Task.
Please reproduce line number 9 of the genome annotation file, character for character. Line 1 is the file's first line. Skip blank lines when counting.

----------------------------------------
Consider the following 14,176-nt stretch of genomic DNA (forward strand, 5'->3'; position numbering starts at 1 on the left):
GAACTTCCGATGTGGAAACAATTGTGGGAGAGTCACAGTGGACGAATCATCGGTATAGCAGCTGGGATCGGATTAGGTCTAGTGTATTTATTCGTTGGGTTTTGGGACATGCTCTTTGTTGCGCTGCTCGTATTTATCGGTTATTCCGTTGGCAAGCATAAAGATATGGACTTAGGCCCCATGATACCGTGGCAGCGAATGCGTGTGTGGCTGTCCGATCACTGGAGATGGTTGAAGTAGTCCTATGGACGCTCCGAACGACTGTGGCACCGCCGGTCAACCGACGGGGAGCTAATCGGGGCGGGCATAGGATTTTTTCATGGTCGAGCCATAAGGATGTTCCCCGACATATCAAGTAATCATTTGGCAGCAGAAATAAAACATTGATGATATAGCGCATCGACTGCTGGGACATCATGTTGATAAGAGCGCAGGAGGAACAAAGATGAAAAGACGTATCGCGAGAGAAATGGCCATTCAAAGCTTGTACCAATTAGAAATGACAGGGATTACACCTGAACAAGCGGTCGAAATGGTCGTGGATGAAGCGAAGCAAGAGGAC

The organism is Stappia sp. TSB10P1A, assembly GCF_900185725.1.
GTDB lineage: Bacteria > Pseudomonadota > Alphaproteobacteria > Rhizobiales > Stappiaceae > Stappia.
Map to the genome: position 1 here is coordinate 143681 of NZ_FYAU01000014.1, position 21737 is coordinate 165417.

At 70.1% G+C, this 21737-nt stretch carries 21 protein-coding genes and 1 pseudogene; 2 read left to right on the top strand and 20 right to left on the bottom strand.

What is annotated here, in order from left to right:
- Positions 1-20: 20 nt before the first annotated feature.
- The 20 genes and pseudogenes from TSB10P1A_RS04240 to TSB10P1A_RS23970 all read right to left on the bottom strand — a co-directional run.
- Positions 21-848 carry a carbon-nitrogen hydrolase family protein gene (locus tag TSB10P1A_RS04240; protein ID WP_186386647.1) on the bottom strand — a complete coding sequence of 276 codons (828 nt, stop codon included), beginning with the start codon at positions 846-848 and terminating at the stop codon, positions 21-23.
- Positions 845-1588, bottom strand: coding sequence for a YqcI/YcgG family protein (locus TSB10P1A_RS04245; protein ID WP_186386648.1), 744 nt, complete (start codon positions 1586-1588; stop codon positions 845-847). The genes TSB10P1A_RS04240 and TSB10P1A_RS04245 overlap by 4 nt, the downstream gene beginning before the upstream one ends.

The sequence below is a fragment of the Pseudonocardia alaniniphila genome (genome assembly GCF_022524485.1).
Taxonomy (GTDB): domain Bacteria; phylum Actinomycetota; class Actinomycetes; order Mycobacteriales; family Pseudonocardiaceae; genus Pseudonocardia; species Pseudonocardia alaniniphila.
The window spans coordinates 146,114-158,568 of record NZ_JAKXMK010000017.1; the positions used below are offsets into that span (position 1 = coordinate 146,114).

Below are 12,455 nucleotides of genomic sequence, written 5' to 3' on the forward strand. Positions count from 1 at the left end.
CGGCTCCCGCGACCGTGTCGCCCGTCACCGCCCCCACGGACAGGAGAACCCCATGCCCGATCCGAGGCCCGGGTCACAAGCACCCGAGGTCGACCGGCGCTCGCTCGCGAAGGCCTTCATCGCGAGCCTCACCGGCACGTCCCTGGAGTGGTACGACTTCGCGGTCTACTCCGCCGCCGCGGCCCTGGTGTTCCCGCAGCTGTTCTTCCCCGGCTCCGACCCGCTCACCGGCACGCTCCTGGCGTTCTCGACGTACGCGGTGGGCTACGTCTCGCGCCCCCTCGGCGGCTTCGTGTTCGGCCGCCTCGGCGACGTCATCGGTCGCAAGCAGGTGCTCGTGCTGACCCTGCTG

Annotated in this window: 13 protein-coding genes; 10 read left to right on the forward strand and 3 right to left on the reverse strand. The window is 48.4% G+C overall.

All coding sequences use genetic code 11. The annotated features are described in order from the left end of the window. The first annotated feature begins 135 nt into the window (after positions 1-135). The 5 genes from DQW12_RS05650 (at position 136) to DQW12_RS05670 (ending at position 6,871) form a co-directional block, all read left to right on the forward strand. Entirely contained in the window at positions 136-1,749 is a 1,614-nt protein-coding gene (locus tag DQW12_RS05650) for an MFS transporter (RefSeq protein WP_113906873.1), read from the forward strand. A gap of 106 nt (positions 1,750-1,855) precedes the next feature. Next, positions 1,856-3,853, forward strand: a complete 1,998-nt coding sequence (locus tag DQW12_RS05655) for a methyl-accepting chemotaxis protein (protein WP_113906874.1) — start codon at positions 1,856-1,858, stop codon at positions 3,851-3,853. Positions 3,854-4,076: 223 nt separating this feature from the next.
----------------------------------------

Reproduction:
- The 20 genes and pseudogenes from TSB10P1A_RS04240 to TSB10P1A_RS23970 all read right to left on the bottom strand — a co-directional run.